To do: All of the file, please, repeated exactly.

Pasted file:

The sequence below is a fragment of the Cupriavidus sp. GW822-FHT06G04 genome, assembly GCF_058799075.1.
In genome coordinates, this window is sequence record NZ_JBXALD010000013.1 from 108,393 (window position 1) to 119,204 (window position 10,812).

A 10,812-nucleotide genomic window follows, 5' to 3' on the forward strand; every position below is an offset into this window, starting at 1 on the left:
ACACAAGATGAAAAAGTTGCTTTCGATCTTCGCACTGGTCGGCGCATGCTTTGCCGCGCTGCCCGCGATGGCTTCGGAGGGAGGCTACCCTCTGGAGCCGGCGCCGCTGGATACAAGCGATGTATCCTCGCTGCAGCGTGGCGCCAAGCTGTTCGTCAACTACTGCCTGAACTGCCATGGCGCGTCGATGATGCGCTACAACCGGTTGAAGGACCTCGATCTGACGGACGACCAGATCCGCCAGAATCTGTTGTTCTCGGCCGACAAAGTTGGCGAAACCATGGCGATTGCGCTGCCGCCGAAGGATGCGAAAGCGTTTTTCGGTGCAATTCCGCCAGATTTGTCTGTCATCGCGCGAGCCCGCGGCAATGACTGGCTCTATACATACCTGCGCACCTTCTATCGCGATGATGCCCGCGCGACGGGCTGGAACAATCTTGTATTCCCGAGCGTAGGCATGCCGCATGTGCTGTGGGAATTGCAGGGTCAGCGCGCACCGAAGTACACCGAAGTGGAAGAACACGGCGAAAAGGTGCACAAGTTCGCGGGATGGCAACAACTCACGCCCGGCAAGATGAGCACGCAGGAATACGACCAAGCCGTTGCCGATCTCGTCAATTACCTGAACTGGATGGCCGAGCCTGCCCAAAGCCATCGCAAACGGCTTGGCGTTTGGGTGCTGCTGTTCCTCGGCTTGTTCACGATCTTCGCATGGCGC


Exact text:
The sequence below is a fragment of the Cupriavidus sp. GW822-FHT06G04 genome, assembly GCF_058799075.1.
In genome coordinates, this window is sequence record NZ_JBXALD010000013.1 from 108,393 (window position 1) to 119,204 (window position 10,812).

A 10,812-nucleotide genomic window follows, 5' to 3' on the forward strand; every position below is an offset into this window, starting at 1 on the left:
ACACAAGATGAAAAAGTTGCTTTCGATCTTCGCACTGGTCGGCGCATGCTTTGCCGCGCTGCCCGCGATGGCTTCGGAGGGAGGCTACCCTCTGGAGCCGGCGCCGCTGGATACAAGCGATGTATCCTCGCTGCAGCGTGGCGCCAAGCTGTTCGTCAACTACTGCCTGAACTGCCATGGCGCGTCGATGATGCGCTACAACCGGTTGAAGGACCTCGATCTGACGGACGACCAGATCCGCCAGAATCTGTTGTTCTCGGCCGACAAAGTTGGCGAAACCATGGCGATTGCGCTGCCGCCGAAGGATGCGAAAGCGTTTTTCGGTGCAATTCCGCCAGATTTGTCTGTCATCGCGCGAGCCCGCGGCAATGACTGGCTCTATACATACCTGCGCACCTTCTATCGCGATGATGCCCGCGCGACGGGCTGGAACAATCTTGTATTCCCGAGCGTAGGCATGCCGCATGTGCTGTGGGAATTGCAGGGTCAGCGCGCACCGAAGTACACCGAAGTGGAAGAACACGGCGAAAAGGTGCACAAGTTCGCGGGATGGCAACAACTCACGCCCGGCAAGATGAGCACGCAGGAATACGACCAAGCCGTTGCCGATCTCGTCAATTACCTGAACTGGATGGCCGAGCCTGCCCAAAGCCATCGCAAACGGCTTGGCGTTTGGGTGCTGCTGTTCCTCGGCTTGTTCACGATCTTCGCATGGCGC